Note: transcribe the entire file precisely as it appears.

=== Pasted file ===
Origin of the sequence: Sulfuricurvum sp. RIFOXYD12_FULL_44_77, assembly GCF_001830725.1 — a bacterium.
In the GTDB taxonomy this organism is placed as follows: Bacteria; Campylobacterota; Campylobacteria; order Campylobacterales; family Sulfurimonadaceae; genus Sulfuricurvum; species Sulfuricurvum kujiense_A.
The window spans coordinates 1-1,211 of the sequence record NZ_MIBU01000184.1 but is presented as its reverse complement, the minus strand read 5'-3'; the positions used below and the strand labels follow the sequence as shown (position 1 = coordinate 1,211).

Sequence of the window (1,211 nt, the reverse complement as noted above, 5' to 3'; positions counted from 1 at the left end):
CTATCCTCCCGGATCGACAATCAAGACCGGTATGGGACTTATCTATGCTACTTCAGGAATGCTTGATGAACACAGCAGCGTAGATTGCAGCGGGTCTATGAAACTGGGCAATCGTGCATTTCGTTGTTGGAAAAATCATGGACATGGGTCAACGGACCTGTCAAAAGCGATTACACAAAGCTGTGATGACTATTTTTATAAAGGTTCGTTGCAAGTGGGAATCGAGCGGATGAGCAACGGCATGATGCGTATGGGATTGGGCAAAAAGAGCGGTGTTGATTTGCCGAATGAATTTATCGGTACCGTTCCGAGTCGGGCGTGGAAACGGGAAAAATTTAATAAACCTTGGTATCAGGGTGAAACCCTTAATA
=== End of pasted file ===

Origin of the sequence: Sulfuricurvum sp. RIFOXYD12_FULL_44_77, assembly GCF_001830725.1 — a bacterium.
In the GTDB taxonomy this organism is placed as follows: Bacteria; Campylobacterota; Campylobacteria; order Campylobacterales; family Sulfurimonadaceae; genus Sulfuricurvum; species Sulfuricurvum kujiense_A.
The window spans coordinates 1-1,211 of the sequence record NZ_MIBU01000184.1 but is presented as its reverse complement, the minus strand read 5'-3'; the positions used below and the strand labels follow the sequence as shown (position 1 = coordinate 1,211).

Sequence of the window (1,211 nt, the reverse complement as noted above, 5' to 3'; positions counted from 1 at the left end):
CTATCCTCCCGGATCGACAATCAAGACCGGTATGGGACTTATCTATGCTACTTCAGGAATGCTTGATGAACACAGCAGCGTAGATTGCAGCGGGTCTATGAAACTGGGCAATCGTGCATTTCGTTGTTGGAAAAATCATGGACATGGGTCAACGGACCTGTCAAAAGCGATTACACAAAGCTGTGATGACTATTTTTATAAAGGTTCGTTGCAAGTGGGAATCGAGCGGATGAGCAACGGCATGATGCGTATGGGATTGGGCAAAAAGAGCGGTGTTGATTTGCCGAATGAATTTATCGGTACCGTTCCGAGTCGGGCGTGGAAACGGGAAAAATTTAATAAACCTTGGTATCAGGGTGAAACCCTTAATA